ABC and the producers of The Bachelor
are fighting back against the entertainment lawsuit filed by two would-be contestants. As we have previously discussed on this entertainment law blog
, the lawsuit alleges that the show discriminates against minorities.
In their motion to dismiss, the producers contend that they have not violated any laws. “This is not a case of racial discrimination,” the defendants argue. “Rather, this lawsuit is about Plaintiffs’ attempt to communicate their preferred message to the public by controlling the content and casting of Defendants’ television series.”
The defendants offer three specific arguments for why the discrimination lawsuit
should be dismissed:
The First Amendment
. “Television programming is core protected speech,” the producers argue. “Defendants’ expressive choices regarding both the message their programming conveys, and the individuals who convey it, are entitled to broad protection.” To support their arguments, the defendants point to a 1995 Supreme Court decision that determined that parade organizers could not be required to allow the Irish-American Gay, Lesbian & Bisexual Group of Boston to participate.
The Void for Vagueness Doctrine
. The defendants also seek to capitalize on a recent Supreme Court decision that invalided FCC fines against two major television networks because they were not given advance notice about the agency’s indecency policies. As stated in the motion to dismiss, “[The] lack of concrete standards, known in advance, for the imposition of civil liability for allegedly discriminatory casting violates the void-for-vagueness doctrine because it deprives content creators such as Defendants of fair notice of what is, and is not, prohibited in the context of making casting decisions integral to the messages those creators intend to convey.”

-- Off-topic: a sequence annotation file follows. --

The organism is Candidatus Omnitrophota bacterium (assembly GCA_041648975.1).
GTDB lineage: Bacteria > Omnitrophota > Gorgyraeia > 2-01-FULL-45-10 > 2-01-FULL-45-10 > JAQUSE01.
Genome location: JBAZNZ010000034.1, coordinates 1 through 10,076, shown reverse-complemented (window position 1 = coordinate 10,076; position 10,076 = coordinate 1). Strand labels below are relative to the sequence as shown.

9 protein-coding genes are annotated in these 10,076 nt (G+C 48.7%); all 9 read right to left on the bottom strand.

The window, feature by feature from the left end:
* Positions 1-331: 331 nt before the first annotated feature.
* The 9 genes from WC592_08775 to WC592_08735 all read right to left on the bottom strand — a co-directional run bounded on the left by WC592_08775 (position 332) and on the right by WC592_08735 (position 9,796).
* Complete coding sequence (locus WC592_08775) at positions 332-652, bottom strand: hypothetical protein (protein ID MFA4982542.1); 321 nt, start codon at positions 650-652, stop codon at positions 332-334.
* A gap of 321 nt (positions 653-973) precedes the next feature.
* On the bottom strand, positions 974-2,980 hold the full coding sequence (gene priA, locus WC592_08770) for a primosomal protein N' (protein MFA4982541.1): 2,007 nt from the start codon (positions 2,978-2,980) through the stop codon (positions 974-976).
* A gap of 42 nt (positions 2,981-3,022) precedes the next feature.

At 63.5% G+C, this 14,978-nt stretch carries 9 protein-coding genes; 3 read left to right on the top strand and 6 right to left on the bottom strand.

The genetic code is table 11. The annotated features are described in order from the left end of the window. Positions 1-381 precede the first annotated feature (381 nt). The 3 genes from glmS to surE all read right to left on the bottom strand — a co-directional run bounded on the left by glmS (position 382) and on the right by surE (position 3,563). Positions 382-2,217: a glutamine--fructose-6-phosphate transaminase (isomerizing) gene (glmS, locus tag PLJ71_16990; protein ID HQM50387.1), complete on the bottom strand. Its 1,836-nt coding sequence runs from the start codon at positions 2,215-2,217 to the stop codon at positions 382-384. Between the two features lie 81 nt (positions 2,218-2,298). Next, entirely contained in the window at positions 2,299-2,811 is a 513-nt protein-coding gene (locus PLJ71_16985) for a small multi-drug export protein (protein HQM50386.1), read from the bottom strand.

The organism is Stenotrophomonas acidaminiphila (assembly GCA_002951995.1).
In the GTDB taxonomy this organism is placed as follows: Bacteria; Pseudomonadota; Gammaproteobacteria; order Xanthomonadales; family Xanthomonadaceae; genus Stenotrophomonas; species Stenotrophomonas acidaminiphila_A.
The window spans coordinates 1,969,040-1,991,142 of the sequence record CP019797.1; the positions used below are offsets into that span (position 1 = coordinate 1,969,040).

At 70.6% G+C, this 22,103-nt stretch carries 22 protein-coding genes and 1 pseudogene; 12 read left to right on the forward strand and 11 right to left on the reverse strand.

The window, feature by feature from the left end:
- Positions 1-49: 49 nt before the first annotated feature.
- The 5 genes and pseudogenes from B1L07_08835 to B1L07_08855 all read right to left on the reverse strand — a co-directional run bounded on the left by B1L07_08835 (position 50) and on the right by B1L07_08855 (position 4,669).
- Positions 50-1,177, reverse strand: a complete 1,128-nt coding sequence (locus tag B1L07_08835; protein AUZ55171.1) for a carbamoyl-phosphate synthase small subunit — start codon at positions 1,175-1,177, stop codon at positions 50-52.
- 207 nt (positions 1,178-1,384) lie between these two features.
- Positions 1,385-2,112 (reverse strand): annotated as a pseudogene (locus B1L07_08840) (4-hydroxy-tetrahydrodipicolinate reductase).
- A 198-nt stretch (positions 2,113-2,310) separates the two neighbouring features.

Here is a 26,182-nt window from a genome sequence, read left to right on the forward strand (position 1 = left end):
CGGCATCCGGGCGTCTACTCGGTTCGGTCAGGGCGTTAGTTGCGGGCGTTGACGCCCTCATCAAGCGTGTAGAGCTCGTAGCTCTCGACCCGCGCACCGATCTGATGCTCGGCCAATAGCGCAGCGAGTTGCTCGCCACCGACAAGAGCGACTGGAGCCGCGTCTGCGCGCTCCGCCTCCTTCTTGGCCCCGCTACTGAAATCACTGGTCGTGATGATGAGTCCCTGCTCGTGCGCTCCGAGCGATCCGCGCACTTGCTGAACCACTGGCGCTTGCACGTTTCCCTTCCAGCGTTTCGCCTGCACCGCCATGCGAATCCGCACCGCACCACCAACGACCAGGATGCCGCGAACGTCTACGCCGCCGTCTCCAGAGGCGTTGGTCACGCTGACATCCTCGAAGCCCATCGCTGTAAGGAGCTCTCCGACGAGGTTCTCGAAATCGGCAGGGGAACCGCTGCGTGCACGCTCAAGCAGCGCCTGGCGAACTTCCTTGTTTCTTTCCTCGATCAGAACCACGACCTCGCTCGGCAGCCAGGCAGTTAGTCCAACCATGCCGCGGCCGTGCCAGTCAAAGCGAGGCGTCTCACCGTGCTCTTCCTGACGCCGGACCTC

The Plaintiffs Cannot Prove Discrimination
. The defendants’ last defense is a traditional motion to dismiss argument. The producers contend that the contestants will not be able to show sufficient facts that the casting decisions were motivated by racism. “Put simply, the mere fact that Plaintiffs were not selected for the lead role — from the multitude of individuals considered — does not establish that Defendants engaged in intentional race discrimination in casting for that series,” the motion states.
Source: Hollywood Reporter
As we have previously stated, this will be an interesting entertainment law case
to watch, particularly given the novelty of the arguments raised by both parties. Please stay tuned for updates.